Police in Fort Lauderdale, Florida, unveiled a new plan to fight property crimes. The new crime-fighting tool is a liquid called "SmartWater," and can only be detected with an ultraviolet black light. Police officers plan to hand out 500 SmartWater kits to homeowners in the neighborhood of South Middle River. Residents can mark their valuables with the liquid. Once marked, police officers will be able to trace the belongings back their owners if the property is ever stolen. The liquid could also be used to mark a robber who just hit a store, etc.
"We are going to have officers out there with the UV light," said Fort Lauder Dale Police Chief (FA), "Its outside-of-the-box thinking." In addition to helping track criminals, the water may be used as a scar tactic to deter crime as well. Company officials have already placed signs around the South Middle River neighborhood warning potential thieves that homeowners have the new forensic technology. One resident (RA) is enthusiastic about the new, crime-fighting effort. "I think it's going to work," he said, "but you have to teach the criminals that this is out there first so they won't be stealing things."
The SmartWater company is based in Fort Lauderdale. Yesterday, the company gave a product demonstration at the police station. Now, they are marketing the company to local business owners, law enforcement agencies and homeowners. The company's founder (PC), said that the liquid contains rare-earth minerals and microdots with unique identification numbers. The identification number can be seen through the use of a telescope. The liquid is almost impossible to remove and should stay on an item or individual for five years.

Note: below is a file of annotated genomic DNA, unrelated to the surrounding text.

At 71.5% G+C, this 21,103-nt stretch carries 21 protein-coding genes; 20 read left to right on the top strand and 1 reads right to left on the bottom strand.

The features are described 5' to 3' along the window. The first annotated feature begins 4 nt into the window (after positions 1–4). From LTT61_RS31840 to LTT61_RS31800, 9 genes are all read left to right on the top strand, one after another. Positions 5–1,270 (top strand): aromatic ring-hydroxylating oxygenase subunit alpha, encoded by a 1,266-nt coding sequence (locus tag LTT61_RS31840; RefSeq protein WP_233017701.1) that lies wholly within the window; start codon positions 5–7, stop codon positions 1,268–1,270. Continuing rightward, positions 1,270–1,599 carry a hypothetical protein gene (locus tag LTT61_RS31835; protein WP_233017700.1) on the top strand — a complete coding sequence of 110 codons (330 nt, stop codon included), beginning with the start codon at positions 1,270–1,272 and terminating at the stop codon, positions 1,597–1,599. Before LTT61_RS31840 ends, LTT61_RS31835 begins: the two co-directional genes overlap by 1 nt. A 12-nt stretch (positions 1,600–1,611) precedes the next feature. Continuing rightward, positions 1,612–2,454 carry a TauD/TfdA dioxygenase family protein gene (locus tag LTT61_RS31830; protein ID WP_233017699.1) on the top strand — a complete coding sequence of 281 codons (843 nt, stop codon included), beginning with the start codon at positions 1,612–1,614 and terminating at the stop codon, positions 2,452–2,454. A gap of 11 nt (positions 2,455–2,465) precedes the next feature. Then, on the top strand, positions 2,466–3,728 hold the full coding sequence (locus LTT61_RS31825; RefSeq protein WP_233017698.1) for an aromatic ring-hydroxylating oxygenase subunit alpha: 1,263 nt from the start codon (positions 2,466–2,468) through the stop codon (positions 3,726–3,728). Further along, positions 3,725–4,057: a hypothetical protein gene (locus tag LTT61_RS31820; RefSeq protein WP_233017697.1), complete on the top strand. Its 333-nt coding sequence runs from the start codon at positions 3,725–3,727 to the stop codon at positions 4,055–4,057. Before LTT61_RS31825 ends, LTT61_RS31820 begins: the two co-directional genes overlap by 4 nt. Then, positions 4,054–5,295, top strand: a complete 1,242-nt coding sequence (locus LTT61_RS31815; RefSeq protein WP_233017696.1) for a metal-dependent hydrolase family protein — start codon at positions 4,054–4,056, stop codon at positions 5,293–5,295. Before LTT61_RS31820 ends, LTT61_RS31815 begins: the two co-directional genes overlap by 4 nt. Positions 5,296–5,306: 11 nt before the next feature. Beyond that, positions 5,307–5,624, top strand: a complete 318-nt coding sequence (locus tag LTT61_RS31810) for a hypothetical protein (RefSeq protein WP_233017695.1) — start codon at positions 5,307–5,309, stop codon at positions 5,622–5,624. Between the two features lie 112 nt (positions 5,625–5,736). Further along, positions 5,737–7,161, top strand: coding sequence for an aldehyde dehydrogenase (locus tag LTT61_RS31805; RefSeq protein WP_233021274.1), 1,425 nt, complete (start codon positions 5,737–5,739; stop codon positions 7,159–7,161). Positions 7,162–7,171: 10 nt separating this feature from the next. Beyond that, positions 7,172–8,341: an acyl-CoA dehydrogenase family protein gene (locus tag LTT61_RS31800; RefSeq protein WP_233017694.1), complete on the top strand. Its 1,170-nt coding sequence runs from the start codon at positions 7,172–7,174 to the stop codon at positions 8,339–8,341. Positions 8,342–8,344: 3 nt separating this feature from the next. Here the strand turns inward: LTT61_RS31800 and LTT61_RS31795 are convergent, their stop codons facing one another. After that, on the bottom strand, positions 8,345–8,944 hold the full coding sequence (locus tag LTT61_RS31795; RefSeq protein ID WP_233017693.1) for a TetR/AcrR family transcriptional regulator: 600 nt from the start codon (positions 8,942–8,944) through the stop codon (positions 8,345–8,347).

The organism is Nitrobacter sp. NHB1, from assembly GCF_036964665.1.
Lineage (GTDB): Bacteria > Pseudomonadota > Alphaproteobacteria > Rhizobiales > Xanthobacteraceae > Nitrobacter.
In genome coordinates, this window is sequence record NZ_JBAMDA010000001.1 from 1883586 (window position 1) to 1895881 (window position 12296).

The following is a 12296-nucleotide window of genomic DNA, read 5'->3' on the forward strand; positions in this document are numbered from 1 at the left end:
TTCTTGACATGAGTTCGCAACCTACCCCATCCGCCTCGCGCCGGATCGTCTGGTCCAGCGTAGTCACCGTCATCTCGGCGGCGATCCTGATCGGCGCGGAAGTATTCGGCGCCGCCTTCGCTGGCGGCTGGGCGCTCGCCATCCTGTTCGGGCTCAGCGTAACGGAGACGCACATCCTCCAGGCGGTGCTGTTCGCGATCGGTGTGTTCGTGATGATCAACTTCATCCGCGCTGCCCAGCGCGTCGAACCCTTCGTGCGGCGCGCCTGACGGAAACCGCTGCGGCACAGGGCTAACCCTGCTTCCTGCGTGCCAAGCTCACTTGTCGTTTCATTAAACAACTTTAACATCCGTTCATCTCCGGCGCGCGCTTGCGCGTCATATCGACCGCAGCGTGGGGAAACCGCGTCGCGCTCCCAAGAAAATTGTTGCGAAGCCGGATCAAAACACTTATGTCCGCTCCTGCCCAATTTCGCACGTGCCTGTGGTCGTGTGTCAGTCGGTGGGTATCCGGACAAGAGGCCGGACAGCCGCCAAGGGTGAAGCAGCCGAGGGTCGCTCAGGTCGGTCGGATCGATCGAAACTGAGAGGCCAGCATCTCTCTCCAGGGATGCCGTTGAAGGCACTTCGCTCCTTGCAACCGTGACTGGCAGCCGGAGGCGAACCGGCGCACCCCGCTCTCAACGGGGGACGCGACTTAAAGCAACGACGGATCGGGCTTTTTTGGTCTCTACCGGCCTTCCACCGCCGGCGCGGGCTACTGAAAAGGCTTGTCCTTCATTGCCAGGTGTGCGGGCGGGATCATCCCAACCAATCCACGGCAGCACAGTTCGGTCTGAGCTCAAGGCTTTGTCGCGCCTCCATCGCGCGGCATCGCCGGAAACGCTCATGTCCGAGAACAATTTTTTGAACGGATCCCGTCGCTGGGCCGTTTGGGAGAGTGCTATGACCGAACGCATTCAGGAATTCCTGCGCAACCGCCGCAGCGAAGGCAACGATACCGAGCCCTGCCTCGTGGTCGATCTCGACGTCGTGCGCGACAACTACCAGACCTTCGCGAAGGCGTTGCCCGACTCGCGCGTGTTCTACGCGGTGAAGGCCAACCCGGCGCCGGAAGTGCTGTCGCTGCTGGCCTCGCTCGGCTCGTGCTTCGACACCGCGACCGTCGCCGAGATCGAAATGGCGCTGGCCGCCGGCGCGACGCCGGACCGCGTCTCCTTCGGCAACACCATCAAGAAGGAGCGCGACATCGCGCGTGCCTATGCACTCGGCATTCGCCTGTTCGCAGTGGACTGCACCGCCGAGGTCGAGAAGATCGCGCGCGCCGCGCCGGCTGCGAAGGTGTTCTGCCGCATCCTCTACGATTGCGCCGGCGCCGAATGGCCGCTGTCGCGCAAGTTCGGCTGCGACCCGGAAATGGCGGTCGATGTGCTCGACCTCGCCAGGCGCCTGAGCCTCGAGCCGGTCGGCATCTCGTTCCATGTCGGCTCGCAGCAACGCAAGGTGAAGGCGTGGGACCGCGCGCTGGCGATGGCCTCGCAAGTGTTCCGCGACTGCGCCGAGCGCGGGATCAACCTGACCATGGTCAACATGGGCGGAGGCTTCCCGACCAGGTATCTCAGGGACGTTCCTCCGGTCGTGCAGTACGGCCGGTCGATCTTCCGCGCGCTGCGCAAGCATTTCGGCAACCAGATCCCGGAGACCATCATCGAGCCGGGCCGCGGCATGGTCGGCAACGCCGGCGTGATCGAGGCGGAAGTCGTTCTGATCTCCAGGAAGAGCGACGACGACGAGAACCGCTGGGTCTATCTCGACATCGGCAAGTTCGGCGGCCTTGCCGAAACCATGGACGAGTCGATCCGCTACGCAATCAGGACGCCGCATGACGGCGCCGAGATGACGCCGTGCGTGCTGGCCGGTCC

Homeowners are able to purchase $200 annual "subscriptions," that come with the SmartWater liquid and stickers to warn potential thieves. Other plans are available for vehicles and boats. According to the SmartWater company, businesses will be able to install sprinkler systems in their stores to douse thieves in the act of stealing. After police identify a suspect, they can tell whether or not he/she was sprayed at a specific store. PC said, "The robber runs out and he gets prayed. If police catch him, they will be able to say that the spray came from the certain shop."
Although the product has not been tested in the United States, officials are hopeful that it will work. Apparently, the product was successfully used in England about 15 years ago. Since then, statistics have indicated a drop in property crimes. Mayor Jack Seiler hopes that the product will deter criminal activity in other ways, too. "You think that a pawn shop owner is going to buy a SmartWater-sprayed watch, a jewelry box or family heirloom? That pawn shop is going to say 'go take it somewhere else.' All of a sudden, that side of the theft market, the buyer side, will dry up." At this point, law enforcement believes that the product will help deter crime more than it will actually help them prosecute criminals.
In 2007, the product was introduced to the Tallahassee Police Department, where it yielded mixed reviews. "We didn't have much luck catching anyone," said a spokesman for the Tallahassee Police Department, "In theory, it's a great product and it's another tool police departments could use." Even still, the spokesmen said that residents should mark their valuable belongings – with an engraver or new technology like SmartWater. If you've been accused of a crime in Miami, a lawyer from our firm can help you understand your rights. Contact us today to see what a Miami criminal defense lawyer can do for your case.